Control order on terror suspect CE upheld

Armed police officer at Houses of Parliament
Image caption Control orders were introduced under the former Labour government in 2005

A judge has upheld a control order on a terror suspect after it emerged security chiefs fear he returned to the UK after receiving explosives training.

Home Secretary Theresa May had refused to confirm or deny he was interrogated abroad by UK security services.

A QC for the 27-year-old naturalised British citizen from Iran, referred to as CE, had called this "absurd".

But Mr Justice Lloyd Jones backed Mrs May's policy, stating a belief that CE attended a terror camp in Somalia.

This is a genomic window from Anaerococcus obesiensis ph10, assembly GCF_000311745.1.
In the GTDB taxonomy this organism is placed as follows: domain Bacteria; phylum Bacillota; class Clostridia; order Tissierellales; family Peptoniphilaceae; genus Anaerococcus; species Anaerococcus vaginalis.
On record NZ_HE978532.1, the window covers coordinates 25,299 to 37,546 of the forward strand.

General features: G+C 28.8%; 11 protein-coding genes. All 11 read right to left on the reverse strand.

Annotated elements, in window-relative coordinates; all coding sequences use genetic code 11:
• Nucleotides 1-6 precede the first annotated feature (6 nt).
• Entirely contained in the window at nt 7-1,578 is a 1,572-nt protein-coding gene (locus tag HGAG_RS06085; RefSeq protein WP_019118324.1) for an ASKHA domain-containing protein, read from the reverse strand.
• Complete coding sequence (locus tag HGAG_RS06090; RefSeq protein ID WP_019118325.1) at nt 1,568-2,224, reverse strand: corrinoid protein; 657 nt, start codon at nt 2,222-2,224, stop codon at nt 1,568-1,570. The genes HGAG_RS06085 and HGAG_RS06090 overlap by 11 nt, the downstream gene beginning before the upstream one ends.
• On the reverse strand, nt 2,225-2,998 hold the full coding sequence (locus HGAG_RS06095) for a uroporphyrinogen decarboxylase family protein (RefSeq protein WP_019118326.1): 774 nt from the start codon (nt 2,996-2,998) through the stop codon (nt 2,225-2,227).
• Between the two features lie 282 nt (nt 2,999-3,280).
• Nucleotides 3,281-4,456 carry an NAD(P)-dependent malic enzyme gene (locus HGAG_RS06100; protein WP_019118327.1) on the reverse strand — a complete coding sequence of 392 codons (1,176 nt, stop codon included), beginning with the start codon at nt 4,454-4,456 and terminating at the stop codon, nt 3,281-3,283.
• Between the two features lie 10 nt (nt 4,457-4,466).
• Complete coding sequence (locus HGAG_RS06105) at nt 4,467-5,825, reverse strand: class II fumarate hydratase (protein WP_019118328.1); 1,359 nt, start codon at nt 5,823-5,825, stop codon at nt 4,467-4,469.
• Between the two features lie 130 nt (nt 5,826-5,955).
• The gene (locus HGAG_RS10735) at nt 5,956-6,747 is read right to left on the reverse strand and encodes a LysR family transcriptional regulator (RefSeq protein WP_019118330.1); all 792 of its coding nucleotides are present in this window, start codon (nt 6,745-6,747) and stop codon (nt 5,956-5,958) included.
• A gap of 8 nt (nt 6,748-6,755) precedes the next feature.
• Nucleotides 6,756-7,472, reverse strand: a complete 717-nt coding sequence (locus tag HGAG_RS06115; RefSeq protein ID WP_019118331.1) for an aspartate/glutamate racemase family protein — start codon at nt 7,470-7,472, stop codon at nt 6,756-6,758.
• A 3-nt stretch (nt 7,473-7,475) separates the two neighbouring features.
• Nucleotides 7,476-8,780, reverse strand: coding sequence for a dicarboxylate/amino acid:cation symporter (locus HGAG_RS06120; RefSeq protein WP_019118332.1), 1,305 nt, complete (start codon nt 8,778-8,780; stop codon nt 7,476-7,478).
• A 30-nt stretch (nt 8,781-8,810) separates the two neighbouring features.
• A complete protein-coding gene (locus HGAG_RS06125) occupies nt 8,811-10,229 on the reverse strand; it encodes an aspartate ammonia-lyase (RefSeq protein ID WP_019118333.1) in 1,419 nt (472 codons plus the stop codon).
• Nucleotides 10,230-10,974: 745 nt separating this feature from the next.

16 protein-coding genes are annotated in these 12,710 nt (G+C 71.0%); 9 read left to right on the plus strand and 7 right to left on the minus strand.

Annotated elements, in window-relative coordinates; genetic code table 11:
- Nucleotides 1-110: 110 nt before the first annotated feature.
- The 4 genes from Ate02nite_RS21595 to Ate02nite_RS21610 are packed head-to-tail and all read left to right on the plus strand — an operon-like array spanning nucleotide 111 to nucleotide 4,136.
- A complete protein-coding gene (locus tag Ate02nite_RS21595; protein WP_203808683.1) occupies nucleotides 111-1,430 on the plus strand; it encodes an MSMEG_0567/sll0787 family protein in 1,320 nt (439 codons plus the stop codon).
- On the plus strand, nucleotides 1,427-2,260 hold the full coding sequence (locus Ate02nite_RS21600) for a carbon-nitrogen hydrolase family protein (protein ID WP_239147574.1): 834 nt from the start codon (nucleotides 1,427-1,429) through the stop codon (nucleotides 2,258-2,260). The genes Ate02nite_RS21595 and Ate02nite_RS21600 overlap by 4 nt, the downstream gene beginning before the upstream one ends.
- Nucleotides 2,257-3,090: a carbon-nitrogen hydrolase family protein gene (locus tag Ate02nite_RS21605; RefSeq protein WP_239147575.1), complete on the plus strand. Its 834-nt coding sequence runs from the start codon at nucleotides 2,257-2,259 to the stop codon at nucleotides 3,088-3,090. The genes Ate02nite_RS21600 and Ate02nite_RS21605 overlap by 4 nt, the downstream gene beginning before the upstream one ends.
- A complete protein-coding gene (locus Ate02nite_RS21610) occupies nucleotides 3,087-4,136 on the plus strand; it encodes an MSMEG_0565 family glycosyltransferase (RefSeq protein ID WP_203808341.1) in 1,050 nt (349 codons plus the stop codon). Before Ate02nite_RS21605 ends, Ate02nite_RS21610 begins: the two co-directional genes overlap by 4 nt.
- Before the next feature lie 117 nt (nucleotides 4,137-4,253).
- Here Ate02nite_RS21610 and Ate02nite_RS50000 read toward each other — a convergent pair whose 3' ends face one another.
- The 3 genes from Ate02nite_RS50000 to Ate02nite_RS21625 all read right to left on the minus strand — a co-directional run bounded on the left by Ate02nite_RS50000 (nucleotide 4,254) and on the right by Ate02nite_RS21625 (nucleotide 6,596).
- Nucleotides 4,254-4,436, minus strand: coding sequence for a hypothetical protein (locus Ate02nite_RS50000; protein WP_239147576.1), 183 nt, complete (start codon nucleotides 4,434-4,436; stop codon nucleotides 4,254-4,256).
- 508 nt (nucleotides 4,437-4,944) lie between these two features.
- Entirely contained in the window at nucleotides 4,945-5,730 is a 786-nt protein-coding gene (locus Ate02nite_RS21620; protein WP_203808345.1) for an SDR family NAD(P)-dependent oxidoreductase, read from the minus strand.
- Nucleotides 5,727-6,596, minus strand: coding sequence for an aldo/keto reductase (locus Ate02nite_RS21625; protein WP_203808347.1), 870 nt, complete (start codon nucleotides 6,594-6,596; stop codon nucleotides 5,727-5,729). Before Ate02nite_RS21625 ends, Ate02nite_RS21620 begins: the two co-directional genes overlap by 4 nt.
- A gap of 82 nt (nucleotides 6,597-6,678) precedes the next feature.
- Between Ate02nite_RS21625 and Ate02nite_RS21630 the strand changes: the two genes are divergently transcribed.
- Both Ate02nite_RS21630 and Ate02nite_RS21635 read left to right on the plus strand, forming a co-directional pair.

The order, put in place in March, imposes restrictions on CE's movements, including preventing him attending prayers at a named community centre and a ban on connecting to the internet from home.

Richard Hermer QC had argued for the disclosure of documents relating to the suspect's alleged interrogation by UK security services when he was in Kenya in 2007.

At the time the QC told Mr Justice Lloyd Jones the refusal to confirm or deny interrogation abroad was a barrier to his client gaining information to defend himself against terror accusations.

But Mr Justice Lloyd Jones, sitting in Cardiff, upheld the control order.

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